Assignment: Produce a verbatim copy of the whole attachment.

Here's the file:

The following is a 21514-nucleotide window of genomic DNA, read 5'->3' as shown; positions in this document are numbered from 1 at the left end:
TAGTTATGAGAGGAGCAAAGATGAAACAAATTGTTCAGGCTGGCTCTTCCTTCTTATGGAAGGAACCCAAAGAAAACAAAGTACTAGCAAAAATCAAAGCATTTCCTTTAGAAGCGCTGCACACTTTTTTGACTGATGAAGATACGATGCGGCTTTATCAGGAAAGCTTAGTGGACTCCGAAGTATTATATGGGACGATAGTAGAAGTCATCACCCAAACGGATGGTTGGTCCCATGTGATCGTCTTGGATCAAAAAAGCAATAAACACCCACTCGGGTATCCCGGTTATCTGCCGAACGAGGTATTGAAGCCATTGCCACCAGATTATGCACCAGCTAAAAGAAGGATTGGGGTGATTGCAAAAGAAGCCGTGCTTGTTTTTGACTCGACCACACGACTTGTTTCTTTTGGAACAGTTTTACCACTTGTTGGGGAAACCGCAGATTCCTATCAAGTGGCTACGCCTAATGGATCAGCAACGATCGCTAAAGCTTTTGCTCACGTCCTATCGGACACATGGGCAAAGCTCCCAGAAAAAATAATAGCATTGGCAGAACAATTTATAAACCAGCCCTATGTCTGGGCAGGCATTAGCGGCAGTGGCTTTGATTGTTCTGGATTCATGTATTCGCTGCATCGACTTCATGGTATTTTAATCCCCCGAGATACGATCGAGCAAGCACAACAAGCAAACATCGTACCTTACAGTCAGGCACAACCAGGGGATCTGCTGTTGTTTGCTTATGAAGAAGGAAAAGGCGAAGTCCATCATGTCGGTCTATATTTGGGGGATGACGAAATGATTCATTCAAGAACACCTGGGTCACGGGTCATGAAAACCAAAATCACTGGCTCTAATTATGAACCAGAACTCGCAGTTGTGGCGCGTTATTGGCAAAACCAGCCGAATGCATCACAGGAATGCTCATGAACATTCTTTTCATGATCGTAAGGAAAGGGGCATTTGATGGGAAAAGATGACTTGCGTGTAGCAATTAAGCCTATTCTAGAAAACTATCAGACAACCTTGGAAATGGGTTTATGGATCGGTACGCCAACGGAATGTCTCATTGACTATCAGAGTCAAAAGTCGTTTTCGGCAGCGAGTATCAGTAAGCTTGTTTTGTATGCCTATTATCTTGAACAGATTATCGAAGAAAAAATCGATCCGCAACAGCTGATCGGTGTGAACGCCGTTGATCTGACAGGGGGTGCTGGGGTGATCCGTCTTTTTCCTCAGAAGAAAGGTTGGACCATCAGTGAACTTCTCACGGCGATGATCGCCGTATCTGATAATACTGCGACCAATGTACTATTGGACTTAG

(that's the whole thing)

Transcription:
The following is a 21514-nucleotide window of genomic DNA, read 5'->3' as shown; positions in this document are numbered from 1 at the left end:
TAGTTATGAGAGGAGCAAAGATGAAACAAATTGTTCAGGCTGGCTCTTCCTTCTTATGGAAGGAACCCAAAGAAAACAAAGTACTAGCAAAAATCAAAGCATTTCCTTTAGAAGCGCTGCACACTTTTTTGACTGATGAAGATACGATGCGGCTTTATCAGGAAAGCTTAGTGGACTCCGAAGTATTATATGGGACGATAGTAGAAGTCATCACCCAAACGGATGGTTGGTCCCATGTGATCGTCTTGGATCAAAAAAGCAATAAACACCCACTCGGGTATCCCGGTTATCTGCCGAACGAGGTATTGAAGCCATTGCCACCAGATTATGCACCAGCTAAAAGAAGGATTGGGGTGATTGCAAAAGAAGCCGTGCTTGTTTTTGACTCGACCACACGACTTGTTTCTTTTGGAACAGTTTTACCACTTGTTGGGGAAACCGCAGATTCCTATCAAGTGGCTACGCCTAATGGATCAGCAACGATCGCTAAAGCTTTTGCTCACGTCCTATCGGACACATGGGCAAAGCTCCCAGAAAAAATAATAGCATTGGCAGAACAATTTATAAACCAGCCCTATGTCTGGGCAGGCATTAGCGGCAGTGGCTTTGATTGTTCTGGATTCATGTATTCGCTGCATCGACTTCATGGTATTTTAATCCCCCGAGATACGATCGAGCAAGCACAACAAGCAAACATCGTACCTTACAGTCAGGCACAACCAGGGGATCTGCTGTTGTTTGCTTATGAAGAAGGAAAAGGCGAAGTCCATCATGTCGGTCTATATTTGGGGGATGACGAAATGATTCATTCAAGAACACCTGGGTCACGGGTCATGAAAACCAAAATCACTGGCTCTAATTATGAACCAGAACTCGCAGTTGTGGCGCGTTATTGGCAAAACCAGCCGAATGCATCACAGGAATGCTCATGAACATTCTTTTCATGATCGTAAGGAAAGGGGCATTTGATGGGAAAAGATGACTTGCGTGTAGCAATTAAGCCTATTCTAGAAAACTATCAGACAACCTTGGAAATGGGTTTATGGATCGGTACGCCAACGGAATGTCTCATTGACTATCAGAGTCAAAAGTCGTTTTCGGCAGCGAGTATCAGTAAGCTTGTTTTGTATGCCTATTATCTTGAACAGATTATCGAAGAAAAAATCGATCCGCAACAGCTGATCGGTGTGAACGCCGTTGATCTGACAGGGGGTGCTGGGGTGATCCGTCTTTTTCCTCAGAAGAAAGGTTGGACCATCAGTGAACTTCTCACGGCGATGATCGCCGTATCTGATAATACTGCGACCAATGTACTATTGGACTTAG